There are still some great albums and singles being released mid-December, including a new 12-inch from Burial, which could easily be included here if I had had more time with them before compiling this year’s list. As always, this is my small contribution to the mass of music nerd list-making that happens at the end of each calendar year. I’m sure I’ve missed some of your favorites and I will likely read a lot of other lists to satisfy my curiosity over missed items and unjust dismissals. I hope you find something to enjoy!
Selections in alphabetical order
Burial — Kindred
Hyperdub have released two 12-inch records from Burial in 2012. If you like Burial you likely know what to expect. No surprises here: crackly atmosphere, meta-rave sonic vocabulary, skittery percussion… All the things I always love about Burial, no matter how same‑y it’s starting to get. The only surprise, then, could be that I’m still not tired of Burial music.
Burial + Four Tet — Nova
The hiccuping chords sound at first like a by-the-numbers House cliché but soon feint and sidestep into new angles by shifting to a new syncopation with each measure. The whole thing repeats after four bars so the initial disorientation leaves as your brain learns the rhythms.
Evy Jane — Sayso
I got obsessed with this song after the first time I heard it. Languid mumbled delivery over a slow sexy beat. What’s not to love?
Named after a song by The Residents, Hello Skinny is a project by drummer Tom Skinner who plays with Ethio-jazz legend Mulatu Astatke’s band. The music is informed by jazz, electronic music, Afrobeat, post-rock, and of course The Residents, but sounds like none of those (except when faithfully covering “Hello Skinny”). The fusion is convincing and really great fun.
Blake Fleming — Time’s Up
Dazzlingkillmen were one my favorite bands ever, in no small part because of the drums. This all-percussion record is available for free from Free Music Archive and will soon be released on vinyl thanks to a successful Kickstarter campaign. In his own words:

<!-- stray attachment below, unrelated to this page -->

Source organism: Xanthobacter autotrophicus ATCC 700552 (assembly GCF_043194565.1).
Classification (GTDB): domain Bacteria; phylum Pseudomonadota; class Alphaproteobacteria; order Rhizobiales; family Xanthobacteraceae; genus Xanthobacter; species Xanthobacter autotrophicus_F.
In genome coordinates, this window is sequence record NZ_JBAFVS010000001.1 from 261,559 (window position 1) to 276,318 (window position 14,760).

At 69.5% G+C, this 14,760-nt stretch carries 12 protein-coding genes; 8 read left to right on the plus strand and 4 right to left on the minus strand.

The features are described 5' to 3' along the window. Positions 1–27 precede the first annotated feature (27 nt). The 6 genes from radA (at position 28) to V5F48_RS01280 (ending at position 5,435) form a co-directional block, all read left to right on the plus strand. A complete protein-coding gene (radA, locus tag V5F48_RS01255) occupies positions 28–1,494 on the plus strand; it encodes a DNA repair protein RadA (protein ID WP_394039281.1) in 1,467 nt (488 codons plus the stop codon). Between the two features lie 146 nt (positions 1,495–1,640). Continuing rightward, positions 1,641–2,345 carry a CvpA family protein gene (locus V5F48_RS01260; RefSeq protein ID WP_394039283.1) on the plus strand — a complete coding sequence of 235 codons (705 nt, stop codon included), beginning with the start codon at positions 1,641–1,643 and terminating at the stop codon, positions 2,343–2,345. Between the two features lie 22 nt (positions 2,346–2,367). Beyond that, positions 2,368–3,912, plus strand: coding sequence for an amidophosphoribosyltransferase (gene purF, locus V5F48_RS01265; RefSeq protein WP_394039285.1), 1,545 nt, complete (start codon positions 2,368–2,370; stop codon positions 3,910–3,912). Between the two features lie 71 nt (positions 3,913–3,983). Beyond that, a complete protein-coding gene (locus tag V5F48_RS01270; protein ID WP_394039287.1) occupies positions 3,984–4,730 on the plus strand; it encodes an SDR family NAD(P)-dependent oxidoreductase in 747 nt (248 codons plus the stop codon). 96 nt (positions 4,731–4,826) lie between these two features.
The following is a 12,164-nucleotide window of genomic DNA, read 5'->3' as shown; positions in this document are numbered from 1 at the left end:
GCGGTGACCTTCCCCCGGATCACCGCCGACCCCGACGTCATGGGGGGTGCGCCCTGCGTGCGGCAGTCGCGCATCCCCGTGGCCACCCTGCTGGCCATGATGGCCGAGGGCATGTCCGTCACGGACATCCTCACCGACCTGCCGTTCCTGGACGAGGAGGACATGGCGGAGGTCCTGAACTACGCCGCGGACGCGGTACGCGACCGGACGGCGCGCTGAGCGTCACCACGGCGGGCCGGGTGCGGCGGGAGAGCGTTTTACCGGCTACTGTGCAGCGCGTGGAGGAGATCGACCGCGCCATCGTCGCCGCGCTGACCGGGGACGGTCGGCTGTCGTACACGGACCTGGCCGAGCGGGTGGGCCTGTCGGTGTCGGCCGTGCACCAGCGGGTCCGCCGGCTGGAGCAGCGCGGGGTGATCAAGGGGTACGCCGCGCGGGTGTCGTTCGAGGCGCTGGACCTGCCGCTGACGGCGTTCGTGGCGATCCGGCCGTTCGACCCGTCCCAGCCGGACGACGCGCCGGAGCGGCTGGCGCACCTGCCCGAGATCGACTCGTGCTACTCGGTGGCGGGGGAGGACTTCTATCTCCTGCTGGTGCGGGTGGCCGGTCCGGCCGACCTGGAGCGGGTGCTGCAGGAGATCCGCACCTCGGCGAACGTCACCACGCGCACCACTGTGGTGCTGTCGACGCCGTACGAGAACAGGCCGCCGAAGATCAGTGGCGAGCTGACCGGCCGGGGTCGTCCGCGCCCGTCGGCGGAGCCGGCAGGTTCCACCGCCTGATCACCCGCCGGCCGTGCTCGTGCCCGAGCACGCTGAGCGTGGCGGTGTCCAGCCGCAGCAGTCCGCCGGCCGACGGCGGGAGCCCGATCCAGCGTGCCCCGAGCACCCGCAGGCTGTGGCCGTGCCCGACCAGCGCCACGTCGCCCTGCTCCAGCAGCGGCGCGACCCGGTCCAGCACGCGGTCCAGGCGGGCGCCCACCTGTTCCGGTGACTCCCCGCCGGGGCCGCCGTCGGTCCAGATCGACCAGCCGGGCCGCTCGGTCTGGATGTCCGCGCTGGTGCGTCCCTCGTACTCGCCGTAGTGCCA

Time’s Up is an all percussion based record. The idea was to make single length songs (3–4mins more or less) out of nothing but drum and percussion instruments, hopefully providing “hooks” not normally associated with such music. It’s part Bboy percussion throwdown, This Heat homage, Hybrid African, Afro-beat and myself.
Flying Lotus — Until the Quiet Comes
I connected with this record in a way that I never did with Cosmogramma. I think that the pacing and the attention paid to balancing density and space make this an accessible listen while still retaining the sense of curiosity and onrush of ideas we’ve come to expect from FlyLo.
LV — Sebenza
This stands apart both from the UK Bass club culture from which it sprang and the South African electronic music scene of the vocal collaborators. LV have been one of my favorite dance music teams in the last few years because they always feel loose and propulsive. The drum programming retains a “live” feel in many of their tracks but still feels like the future now.
Sensitively placed songs float in a fog of textured ambience. The familiar will occasionally stretch and smear into the background noise for a while before gently returning to sing some more hushed lyrics in your ear. Very nicely executed.
Oren Ambarchi — Sagittarian Domain
This was a departure from the more experimental guitar deconstructions of previous releases. A pseudo-krautrock groove, reminiscent of revivalists like Pharoah Overlord, anchors the music while guitar parts bloom over the top with enough repetition and stasis to give a chance for a fuzzy moss to grow on top of that. The emotion is then ratcheted up in the latter third of the piece with string quartet glissandi joining the distorted peals of guitar and feedback until the whole thing crashes and recedes, leaving only the strings playing gentle harmonies to the close. Immensely satisfying.
Les Sins — Fetch/Taken
Les Sins is Toro Y Moi’s Chaz Bundick proving that he can make very tasty dance music, indeed. It’s got enough diagonal movement to keep things interesting rhythmically and melodically but is definitely intended to make you move more than think.
Cristian Vogel — The Inertials
Cristian Vogel is one of my favorite sound designers in electronic music. His sounds have grit, breath, and just the right amount of menace to intimate danger without pulling you out of the moment/movement.
The xx — Coexist
As with Burial, this release contains no surprises but that’s just fine with me. More melancholy songs with clean guitar lines placed just so. The beats have advanced as could be expected with Jamie xx’s growing profile as a DJ and producer but it all still feels like The xx.
If you want some more 2012 goodies, go check out this mix I posted on mixcloud: